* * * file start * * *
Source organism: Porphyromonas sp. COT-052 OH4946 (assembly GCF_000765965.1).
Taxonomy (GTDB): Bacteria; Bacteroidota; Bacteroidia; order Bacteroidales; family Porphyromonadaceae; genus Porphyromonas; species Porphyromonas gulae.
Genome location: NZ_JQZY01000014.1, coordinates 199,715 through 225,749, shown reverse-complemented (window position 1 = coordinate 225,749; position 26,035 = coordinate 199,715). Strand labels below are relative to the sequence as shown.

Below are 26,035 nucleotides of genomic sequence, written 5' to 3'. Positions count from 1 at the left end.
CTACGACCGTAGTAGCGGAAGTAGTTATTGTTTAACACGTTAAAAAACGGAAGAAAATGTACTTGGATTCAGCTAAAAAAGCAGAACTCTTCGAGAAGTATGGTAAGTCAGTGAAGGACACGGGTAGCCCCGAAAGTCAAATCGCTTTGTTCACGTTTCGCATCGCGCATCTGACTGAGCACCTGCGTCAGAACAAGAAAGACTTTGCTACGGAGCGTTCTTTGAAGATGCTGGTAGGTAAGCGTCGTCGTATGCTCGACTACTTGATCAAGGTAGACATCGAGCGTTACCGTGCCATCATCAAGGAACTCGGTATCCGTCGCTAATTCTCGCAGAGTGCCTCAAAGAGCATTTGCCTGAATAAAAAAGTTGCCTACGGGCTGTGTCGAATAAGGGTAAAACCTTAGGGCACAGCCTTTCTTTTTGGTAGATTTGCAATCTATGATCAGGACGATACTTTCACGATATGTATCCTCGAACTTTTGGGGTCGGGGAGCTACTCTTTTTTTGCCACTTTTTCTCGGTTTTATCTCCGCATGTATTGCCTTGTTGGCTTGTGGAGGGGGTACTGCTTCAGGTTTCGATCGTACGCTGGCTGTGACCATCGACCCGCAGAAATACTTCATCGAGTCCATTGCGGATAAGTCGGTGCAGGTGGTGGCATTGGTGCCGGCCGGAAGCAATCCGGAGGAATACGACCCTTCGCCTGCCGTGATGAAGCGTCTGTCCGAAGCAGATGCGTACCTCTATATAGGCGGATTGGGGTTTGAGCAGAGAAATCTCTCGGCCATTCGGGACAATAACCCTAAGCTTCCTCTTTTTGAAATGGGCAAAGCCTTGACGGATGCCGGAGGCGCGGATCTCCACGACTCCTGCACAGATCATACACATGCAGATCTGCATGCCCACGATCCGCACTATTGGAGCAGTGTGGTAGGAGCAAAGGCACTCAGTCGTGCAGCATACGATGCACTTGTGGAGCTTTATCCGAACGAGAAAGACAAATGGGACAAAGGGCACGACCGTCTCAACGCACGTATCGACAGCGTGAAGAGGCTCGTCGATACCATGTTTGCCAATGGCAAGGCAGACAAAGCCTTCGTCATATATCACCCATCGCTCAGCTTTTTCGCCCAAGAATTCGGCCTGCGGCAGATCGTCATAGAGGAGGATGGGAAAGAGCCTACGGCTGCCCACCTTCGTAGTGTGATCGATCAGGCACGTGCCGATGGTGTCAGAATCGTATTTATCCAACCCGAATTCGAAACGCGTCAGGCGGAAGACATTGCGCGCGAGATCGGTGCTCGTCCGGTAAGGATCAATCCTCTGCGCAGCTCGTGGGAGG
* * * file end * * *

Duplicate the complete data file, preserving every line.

Source organism: Porphyromonas sp. COT-052 OH4946 (assembly GCF_000765965.1).
Taxonomy (GTDB): Bacteria; Bacteroidota; Bacteroidia; order Bacteroidales; family Porphyromonadaceae; genus Porphyromonas; species Porphyromonas gulae.
Genome location: NZ_JQZY01000014.1, coordinates 199,715 through 225,749, shown reverse-complemented (window position 1 = coordinate 225,749; position 26,035 = coordinate 199,715). Strand labels below are relative to the sequence as shown.

Below are 26,035 nucleotides of genomic sequence, written 5' to 3'. Positions count from 1 at the left end.
CTACGACCGTAGTAGCGGAAGTAGTTATTGTTTAACACGTTAAAAAACGGAAGAAAATGTACTTGGATTCAGCTAAAAAAGCAGAACTCTTCGAGAAGTATGGTAAGTCAGTGAAGGACACGGGTAGCCCCGAAAGTCAAATCGCTTTGTTCACGTTTCGCATCGCGCATCTGACTGAGCACCTGCGTCAGAACAAGAAAGACTTTGCTACGGAGCGTTCTTTGAAGATGCTGGTAGGTAAGCGTCGTCGTATGCTCGACTACTTGATCAAGGTAGACATCGAGCGTTACCGTGCCATCATCAAGGAACTCGGTATCCGTCGCTAATTCTCGCAGAGTGCCTCAAAGAGCATTTGCCTGAATAAAAAAGTTGCCTACGGGCTGTGTCGAATAAGGGTAAAACCTTAGGGCACAGCCTTTCTTTTTGGTAGATTTGCAATCTATGATCAGGACGATACTTTCACGATATGTATCCTCGAACTTTTGGGGTCGGGGAGCTACTCTTTTTTTGCCACTTTTTCTCGGTTTTATCTCCGCATGTATTGCCTTGTTGGCTTGTGGAGGGGGTACTGCTTCAGGTTTCGATCGTACGCTGGCTGTGACCATCGACCCGCAGAAATACTTCATCGAGTCCATTGCGGATAAGTCGGTGCAGGTGGTGGCATTGGTGCCGGCCGGAAGCAATCCGGAGGAATACGACCCTTCGCCTGCCGTGATGAAGCGTCTGTCCGAAGCAGATGCGTACCTCTATATAGGCGGATTGGGGTTTGAGCAGAGAAATCTCTCGGCCATTCGGGACAATAACCCTAAGCTTCCTCTTTTTGAAATGGGCAAAGCCTTGACGGATGCCGGAGGCGCGGATCTCCACGACTCCTGCACAGATCATACACATGCAGATCTGCATGCCCACGATCCGCACTATTGGAGCAGTGTGGTAGGAGCAAAGGCACTCAGTCGTGCAGCATACGATGCACTTGTGGAGCTTTATCCGAACGAGAAAGACAAATGGGACAAAGGGCACGACCGTCTCAACGCACGTATCGACAGCGTGAAGAGGCTCGTCGATACCATGTTTGCCAATGGCAAGGCAGACAAAGCCTTCGTCATATATCACCCATCGCTCAGCTTTTTCGCCCAAGAATTCGGCCTGCGGCAGATCGTCATAGAGGAGGATGGGAAAGAGCCTACGGCTGCCCACCTTCGTAGTGTGATCGATCAGGCACGTGCCGATGGTGTCAGAATCGTATTTATCCAACCCGAATTCGAAACGCGTCAGGCGGAAGACATTGCGCGCGAGATCGGTGCTCGTCCGGTAAGGATCAATCCTCTGCGCAGCTCGTGGGAGG